Nanoparticle drug delivery technique shows promise for treating pancreatic cancer

January 28, 2021

Researchers with the Kansas City Veterans Affairs Medical Center and North Dakota State University have designed a new way to deliver pancreatic cancer drugs that could make fighting the disease much easier. Encapsulating cancer drugs in nanoparticles shows potential to target tumors more effectively and avoid danger to other parts of the body.

The study results appeared in the Jan. 4, 2021, issue of the journal Molecular Pharmaceutics.

Study author Dr. Sushanta Banerjee, a researcher with the Kansas City VA and University of Kansas medical centers, explains that this technology has the potential to drastically improve Veterans' cancer care. "Veteran health care will benefit immensely from such therapeutic models, as they are effective in delivering the drug to the tumor site without any toxic side effects [and with] minimal dosing. Once ready for patient use, this technique will reduce the number of doses required by a patient as well as effectively hinder the progression of the tumor."

Pancreatic ductal adenocarcinoma is the most aggressive form of pancreatic cancer. It is one of the leading causes of death from cancer worldwide. Patients with this form of cancer have a five-year survival rate of about 8%. Around 7% of all cancer deaths in the United States come from pancreatic ductal adenocarcinoma.

The medication gemcitabine is the current standard of care for treating this cancer. However, gemcitabine offers only a modest improvement to patients' chances of survival. Gemcitabine degrades quickly within the body, limiting its effectiveness. Pancreatic cancer tumors also often develop resistance to the drug.

A more effective treatment for this type of cancer, called an extracellular receptor kinase inhibitor (ERKi), has been developed. Genetic research has shown that a specific gene mutation is one of the main drivers of pancreatic tumor growth. The enzyme ERK interacts with this mutation, so inhibiting the enzyme can slow the cancer. Research also suggests that developed resistance to gemcitabine involves this enzyme.

Unfortunately, several problems make treating patients with ERKi difficult. The drug is toxic and can cause damage in other parts of the body. ERKi does not dissolved in water, making it difficult to prepare an effective formulation. It is also prone to breaking down in the body, limiting its effectiveness.

To combat these problems, the researchers created a new way to deliver medications to pancreatic tumors. They designed a nanoparticle delivery system to get both gemcitabine and ERKi to the pancreas where they will be most effective.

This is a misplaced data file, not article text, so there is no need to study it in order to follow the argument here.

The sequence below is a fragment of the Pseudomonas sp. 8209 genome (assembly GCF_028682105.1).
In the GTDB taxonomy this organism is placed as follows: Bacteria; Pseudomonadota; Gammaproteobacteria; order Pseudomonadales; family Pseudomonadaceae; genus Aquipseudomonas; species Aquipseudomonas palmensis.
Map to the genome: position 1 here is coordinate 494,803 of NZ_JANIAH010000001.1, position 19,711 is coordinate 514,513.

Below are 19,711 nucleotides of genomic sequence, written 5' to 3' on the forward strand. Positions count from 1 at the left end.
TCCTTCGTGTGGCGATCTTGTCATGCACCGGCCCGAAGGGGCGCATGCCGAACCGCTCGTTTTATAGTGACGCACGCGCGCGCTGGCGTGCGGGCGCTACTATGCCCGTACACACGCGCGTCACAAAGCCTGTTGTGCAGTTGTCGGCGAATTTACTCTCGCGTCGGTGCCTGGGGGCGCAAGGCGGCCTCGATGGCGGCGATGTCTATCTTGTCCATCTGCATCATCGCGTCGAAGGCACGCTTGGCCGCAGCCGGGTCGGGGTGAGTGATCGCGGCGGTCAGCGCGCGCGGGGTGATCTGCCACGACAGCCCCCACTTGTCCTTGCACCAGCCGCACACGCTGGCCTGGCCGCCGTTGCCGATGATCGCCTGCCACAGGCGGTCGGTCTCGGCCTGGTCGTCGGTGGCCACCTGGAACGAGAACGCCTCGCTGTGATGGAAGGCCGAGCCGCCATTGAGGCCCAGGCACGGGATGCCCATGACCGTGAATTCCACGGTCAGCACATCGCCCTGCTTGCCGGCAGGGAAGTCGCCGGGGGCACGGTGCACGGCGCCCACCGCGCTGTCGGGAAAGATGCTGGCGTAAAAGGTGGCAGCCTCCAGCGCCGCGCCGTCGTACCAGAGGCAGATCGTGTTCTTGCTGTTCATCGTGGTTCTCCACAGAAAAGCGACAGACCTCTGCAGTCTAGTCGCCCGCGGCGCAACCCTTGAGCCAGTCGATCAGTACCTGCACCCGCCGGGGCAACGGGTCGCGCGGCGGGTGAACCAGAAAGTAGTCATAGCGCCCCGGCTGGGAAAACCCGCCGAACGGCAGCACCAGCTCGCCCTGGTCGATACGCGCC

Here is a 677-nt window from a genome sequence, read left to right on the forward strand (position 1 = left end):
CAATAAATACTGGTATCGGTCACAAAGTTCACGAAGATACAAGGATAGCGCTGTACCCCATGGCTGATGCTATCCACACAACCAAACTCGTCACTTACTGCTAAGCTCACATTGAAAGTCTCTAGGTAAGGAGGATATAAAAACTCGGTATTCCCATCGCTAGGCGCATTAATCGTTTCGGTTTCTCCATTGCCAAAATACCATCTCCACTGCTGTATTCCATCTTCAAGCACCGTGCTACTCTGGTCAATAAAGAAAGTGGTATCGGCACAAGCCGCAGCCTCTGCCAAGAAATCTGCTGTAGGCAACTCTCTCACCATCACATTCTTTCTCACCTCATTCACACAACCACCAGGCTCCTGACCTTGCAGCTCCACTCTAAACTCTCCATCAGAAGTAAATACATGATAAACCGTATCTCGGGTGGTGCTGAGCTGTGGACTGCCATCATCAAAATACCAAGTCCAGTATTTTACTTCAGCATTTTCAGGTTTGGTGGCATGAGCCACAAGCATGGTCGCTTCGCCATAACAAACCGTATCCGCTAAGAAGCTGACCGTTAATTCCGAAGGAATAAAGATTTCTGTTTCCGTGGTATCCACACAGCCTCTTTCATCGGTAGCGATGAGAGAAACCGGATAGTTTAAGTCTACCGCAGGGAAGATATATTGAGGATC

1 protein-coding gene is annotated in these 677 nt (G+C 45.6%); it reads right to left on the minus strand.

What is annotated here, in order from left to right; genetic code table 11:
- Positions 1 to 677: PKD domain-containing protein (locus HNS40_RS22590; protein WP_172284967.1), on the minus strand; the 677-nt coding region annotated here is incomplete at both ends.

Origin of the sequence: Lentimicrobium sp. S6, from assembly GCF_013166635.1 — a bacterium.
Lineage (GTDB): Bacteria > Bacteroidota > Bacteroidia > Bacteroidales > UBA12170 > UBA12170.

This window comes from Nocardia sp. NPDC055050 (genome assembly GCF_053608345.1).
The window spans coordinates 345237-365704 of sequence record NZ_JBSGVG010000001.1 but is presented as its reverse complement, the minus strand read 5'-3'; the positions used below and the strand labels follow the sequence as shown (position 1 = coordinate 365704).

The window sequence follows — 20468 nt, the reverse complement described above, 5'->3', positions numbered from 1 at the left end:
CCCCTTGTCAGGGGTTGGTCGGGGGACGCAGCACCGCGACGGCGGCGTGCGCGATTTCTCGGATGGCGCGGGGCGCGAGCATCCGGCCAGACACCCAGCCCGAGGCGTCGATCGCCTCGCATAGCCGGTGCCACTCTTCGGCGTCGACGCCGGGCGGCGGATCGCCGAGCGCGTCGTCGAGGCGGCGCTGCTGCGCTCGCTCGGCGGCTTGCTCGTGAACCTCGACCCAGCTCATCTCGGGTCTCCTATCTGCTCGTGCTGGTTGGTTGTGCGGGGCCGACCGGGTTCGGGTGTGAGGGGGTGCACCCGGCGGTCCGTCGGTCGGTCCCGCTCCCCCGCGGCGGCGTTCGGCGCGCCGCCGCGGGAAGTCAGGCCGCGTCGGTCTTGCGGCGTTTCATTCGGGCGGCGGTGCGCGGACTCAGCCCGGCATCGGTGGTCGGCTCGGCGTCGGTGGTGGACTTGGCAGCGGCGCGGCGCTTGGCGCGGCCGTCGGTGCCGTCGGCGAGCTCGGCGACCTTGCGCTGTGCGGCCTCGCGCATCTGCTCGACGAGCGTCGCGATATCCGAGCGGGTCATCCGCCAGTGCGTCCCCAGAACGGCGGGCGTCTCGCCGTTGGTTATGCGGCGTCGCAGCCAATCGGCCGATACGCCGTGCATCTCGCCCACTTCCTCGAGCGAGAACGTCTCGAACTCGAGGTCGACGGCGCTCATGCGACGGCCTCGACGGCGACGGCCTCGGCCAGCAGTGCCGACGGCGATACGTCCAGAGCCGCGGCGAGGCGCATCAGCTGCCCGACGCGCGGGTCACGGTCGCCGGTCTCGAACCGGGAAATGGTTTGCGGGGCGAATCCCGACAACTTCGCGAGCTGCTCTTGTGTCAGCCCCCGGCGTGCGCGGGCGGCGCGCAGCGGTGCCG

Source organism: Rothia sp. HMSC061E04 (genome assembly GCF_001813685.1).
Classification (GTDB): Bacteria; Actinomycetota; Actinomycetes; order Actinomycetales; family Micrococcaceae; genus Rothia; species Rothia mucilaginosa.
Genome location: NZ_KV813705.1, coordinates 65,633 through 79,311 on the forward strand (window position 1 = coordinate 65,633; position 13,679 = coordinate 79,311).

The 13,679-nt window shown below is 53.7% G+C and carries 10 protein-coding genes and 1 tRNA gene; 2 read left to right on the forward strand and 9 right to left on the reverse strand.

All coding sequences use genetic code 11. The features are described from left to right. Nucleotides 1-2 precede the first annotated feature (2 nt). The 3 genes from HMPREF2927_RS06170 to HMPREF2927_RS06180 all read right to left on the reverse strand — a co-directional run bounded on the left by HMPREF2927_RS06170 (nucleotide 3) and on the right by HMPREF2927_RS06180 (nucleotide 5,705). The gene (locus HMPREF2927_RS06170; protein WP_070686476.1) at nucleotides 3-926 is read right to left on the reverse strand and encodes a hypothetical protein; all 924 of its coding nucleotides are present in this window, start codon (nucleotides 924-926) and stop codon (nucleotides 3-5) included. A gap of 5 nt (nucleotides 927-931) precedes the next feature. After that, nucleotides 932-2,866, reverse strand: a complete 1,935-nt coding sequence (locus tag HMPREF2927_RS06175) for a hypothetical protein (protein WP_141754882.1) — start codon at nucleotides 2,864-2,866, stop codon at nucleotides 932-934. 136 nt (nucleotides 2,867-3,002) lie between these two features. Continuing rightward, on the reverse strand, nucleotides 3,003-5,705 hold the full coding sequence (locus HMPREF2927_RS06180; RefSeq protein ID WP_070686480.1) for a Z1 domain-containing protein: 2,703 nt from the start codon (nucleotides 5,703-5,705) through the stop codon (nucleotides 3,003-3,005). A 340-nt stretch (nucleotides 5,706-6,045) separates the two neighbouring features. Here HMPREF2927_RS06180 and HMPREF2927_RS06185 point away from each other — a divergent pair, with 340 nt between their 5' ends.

The two drugs are encased in nanoparticles made of polymers. The nanoparticles stop the drugs from breaking down and protect other areas of the body from the toxic effects.

The pH inside tumor cells is lower than the pH of the rest of the body. The nanoparticles are designed to release the drugs when they come in contact with a lower pH environment. In this way, the researchers can target the drugs specifically to cancer cells and not other areas of the body.

Using a nanoparticle vehicle to deliver the medications also allows for a higher dose to be given without needing multiple separate doses, says Banerjee.

In the study, the researchers tested their new technique on cancer cells cultured in the lab. The nanoparticle encapsulation effectively delivered the two drugs to the targeted cells. The testing showed that this drug combination can suppress cancer cell growth. Results also showed that this delivery method was "markedly" more effective than administering the drugs without the nanoparticles.

Additionally, the researchers found that adding ERKi to gemcitabine increased the body's sensitivity to gemcitabine. The two drugs work together synergistically to fight the cancer, according to the researchers.

While more research is needed, the study shows that the drug delivery method is a promising new way to fight pancreatic cancer.

According to Banerjee, this technique could also be used to treat other types of cancer, such as breast, prostate, and ovarian cancers. The nanoparticle polymers developed by the research team can be combined with different chemotherapy drugs to target tumors in different parts of the body, he explains.

The research team is currently working on different drug combinations to treat various cancers, and is also creating new polymers to improve cancer treatment.
The study was supported by VA, the National Institutes of Health (COBRE Center for Diagnostic and Therapeutic Strategies in Pancreatic Cancer at North Dakota State University), the National Science Foundation (Center for Sustainable Materials Science, North Dakota State University), the University of Kansas Medical Center Lied Basic Science Grant Program, and the Grace Hortense Greenley Trust.

Veterans Affairs Research Communications

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